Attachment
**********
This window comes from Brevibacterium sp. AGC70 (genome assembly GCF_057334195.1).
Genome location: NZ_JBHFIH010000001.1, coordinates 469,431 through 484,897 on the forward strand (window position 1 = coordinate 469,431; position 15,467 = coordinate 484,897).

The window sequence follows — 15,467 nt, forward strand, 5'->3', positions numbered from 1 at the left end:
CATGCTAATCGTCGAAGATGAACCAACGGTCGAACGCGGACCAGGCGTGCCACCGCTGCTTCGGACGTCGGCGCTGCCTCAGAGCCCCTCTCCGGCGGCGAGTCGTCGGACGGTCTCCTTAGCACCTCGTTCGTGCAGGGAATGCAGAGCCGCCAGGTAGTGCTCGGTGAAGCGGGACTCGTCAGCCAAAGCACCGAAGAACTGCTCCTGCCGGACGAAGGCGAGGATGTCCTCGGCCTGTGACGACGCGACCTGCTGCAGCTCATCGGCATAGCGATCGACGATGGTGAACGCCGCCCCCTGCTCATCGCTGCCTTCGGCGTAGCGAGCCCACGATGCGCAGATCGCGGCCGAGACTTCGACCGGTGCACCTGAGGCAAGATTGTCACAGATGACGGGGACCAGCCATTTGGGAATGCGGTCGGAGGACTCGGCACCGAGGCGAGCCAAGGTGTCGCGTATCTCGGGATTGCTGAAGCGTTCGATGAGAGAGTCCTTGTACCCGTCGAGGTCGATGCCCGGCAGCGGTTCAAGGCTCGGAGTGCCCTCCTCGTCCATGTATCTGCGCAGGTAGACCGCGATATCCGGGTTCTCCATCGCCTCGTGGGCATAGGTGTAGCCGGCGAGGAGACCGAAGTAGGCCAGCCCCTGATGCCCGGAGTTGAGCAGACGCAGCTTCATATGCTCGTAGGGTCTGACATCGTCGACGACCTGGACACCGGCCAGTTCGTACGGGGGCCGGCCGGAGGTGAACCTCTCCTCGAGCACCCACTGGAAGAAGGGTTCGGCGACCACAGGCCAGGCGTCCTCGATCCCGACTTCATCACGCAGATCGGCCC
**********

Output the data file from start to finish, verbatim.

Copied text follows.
This window comes from Brevibacterium sp. AGC70 (genome assembly GCF_057334195.1).
Genome location: NZ_JBHFIH010000001.1, coordinates 469,431 through 484,897 on the forward strand (window position 1 = coordinate 469,431; position 15,467 = coordinate 484,897).

The window sequence follows — 15,467 nt, forward strand, 5'->3', positions numbered from 1 at the left end:
CATGCTAATCGTCGAAGATGAACCAACGGTCGAACGCGGACCAGGCGTGCCACCGCTGCTTCGGACGTCGGCGCTGCCTCAGAGCCCCTCTCCGGCGGCGAGTCGTCGGACGGTCTCCTTAGCACCTCGTTCGTGCAGGGAATGCAGAGCCGCCAGGTAGTGCTCGGTGAAGCGGGACTCGTCAGCCAAAGCACCGAAGAACTGCTCCTGCCGGACGAAGGCGAGGATGTCCTCGGCCTGTGACGACGCGACCTGCTGCAGCTCATCGGCATAGCGATCGACGATGGTGAACGCCGCCCCCTGCTCATCGCTGCCTTCGGCGTAGCGAGCCCACGATGCGCAGATCGCGGCCGAGACTTCGACCGGTGCACCTGAGGCAAGATTGTCACAGATGACGGGGACCAGCCATTTGGGAATGCGGTCGGAGGACTCGGCACCGAGGCGAGCCAAGGTGTCGCGTATCTCGGGATTGCTGAAGCGTTCGATGAGAGAGTCCTTGTACCCGTCGAGGTCGATGCCCGGCAGCGGTTCAAGGCTCGGAGTGCCCTCCTCGTCCATGTATCTGCGCAGGTAGACCGCGATATCCGGGTTCTCCATCGCCTCGTGGGCATAGGTGTAGCCGGCGAGGAGACCGAAGTAGGCCAGCCCCTGATGCCCGGAGTTGAGCAGACGCAGCTTCATATGCTCGTAGGGTCTGACATCGTCGACGACCTGGACACCGGCCAGTTCGTACGGGGGCCGGCCGGAGGTGAACCTCTCCTCGAGCACCCACTGGAAGAAGGGTTCGGCGACCACAGGCCAGGCGTCCTCGATCCCGACTTCATCACGCAGATCGGCCC